The Truth About Workaholics
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You're sitting at your desk, scrolling through the Alcoholics Anonymous website, when your boss walks up behind you. Not the best career move you'll ever make, perhaps. But let's say you're looking at the Workaholics Anonymous site instead, the section about how even when you're not in the office you're still toiling away. What then? Does your boss give you a talking to, or does he give you a raise?
This rather glib question captures something important about how society views work addiction. Recently, a business strategy website published an article with the headline "Four Famous Workaholics (And The Secrets of Their Success)." It's hard to imagine any other addiction eliciting this kind of approach: "The Seven Habits of Highly Effective Junkies," say, or "The Sipping Point."
The fact is, people see workaholism in a different light from other dependencies. It's known as the "respectable addiction," but this doesn't quite capture the prevailing attitude toward the condition. Indeed, many balk at the idea that it is a condition. The Diagnostic and Statistical Manual of Mental Disorders—which lists caffeine as a dependency—doesn't even recognize work addiction. Workaholism is something Bill Gates has, and surely no one's going to suggest that this guy needs to go to a support group.
Support groups, nonetheless, exist. Founded in 1983, Workaholics Anonymous (or WA) currently has a little over a thousand members, and holds meetings around the world—Paris, Sydney, London, Reykjavík, Bangkok. Testimonials in its newsletter contain lines like "I was addicted to activity. How to grapple with this baffling malady?" Well, there's the requisite 12-step program, for one, and the equally familiar appeal to a higher power. But, again, WA must contend with the fact that many people don't view the malady as baffling so much as they do either virtuous or slightly comical.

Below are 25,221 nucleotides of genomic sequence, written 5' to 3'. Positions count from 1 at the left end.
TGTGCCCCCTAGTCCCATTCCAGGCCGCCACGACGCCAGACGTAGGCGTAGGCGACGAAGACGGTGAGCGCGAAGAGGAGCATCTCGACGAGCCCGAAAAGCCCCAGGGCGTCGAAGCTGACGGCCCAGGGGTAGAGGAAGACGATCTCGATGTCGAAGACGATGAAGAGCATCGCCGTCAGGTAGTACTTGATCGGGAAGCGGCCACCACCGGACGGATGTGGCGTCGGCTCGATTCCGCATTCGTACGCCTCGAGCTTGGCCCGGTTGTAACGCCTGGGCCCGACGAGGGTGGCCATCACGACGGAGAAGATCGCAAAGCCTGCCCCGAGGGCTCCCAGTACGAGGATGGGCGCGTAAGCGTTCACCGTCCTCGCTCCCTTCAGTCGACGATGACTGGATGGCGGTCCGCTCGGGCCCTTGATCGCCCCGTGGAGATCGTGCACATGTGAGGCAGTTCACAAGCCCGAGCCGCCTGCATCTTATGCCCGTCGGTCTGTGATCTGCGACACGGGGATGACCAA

"People don’t take this seriously—they either laugh at workaholics or dismiss them," says psychotherapist and Chained to the Desk author Bryan Robinson, who is widely recognized as being one of the world’s leading experts on workaholism. “The work ethic is an ingrained idea in our society. What’s wrong with working hard? Hard work got us to the Moon!” He goes on to call this attitude “the glorification of an illness.”
Things, however, may be about to change. This year, research institutes from around the world have released a slew of studies clarifying what work addiction is and how it affects the people who have it. In April, Norwegian and British researchers developed what they call "The Bergen Work Addiction Scale," a standardized list of criteria ("You spend much more time working than originally intended") aimed at helping people identify if they have an actual addiction rather than a tendency to work too much.
In March, meanwhile, Psychology Today cited recent research that outlines four basic types of work addict, namely (to paraphrase): The manic perfectionist, the stress junkie, the muddled multi-tasker, and the guy who never seems able to let a project go. An article in the same publication last year explored the narcissism and sundry neuroses that underlie the disease. Such categorizations may, on the surface, seem largely academic, but there is real-world aim here: namely to make people aware that they have an identifiable condition, and therefore make it more likely that they will seek help.
And it is becoming increasingly clear that workaholics do indeed need help. Researchers in New Zealand have found that people who work at least 50 hours a week are up to three times more likely to face alcohol problems. Earlier this month, the American Journal of Epidemiology reported on a global study showing that over-workers are between 40 and 80 percent more likely to suffer heart disease than others. The lead researcher of that study had previously found that middle-aged people working more than 55 hours a week tend to be disproportionately slow-witted, and to be more at risk for dementia.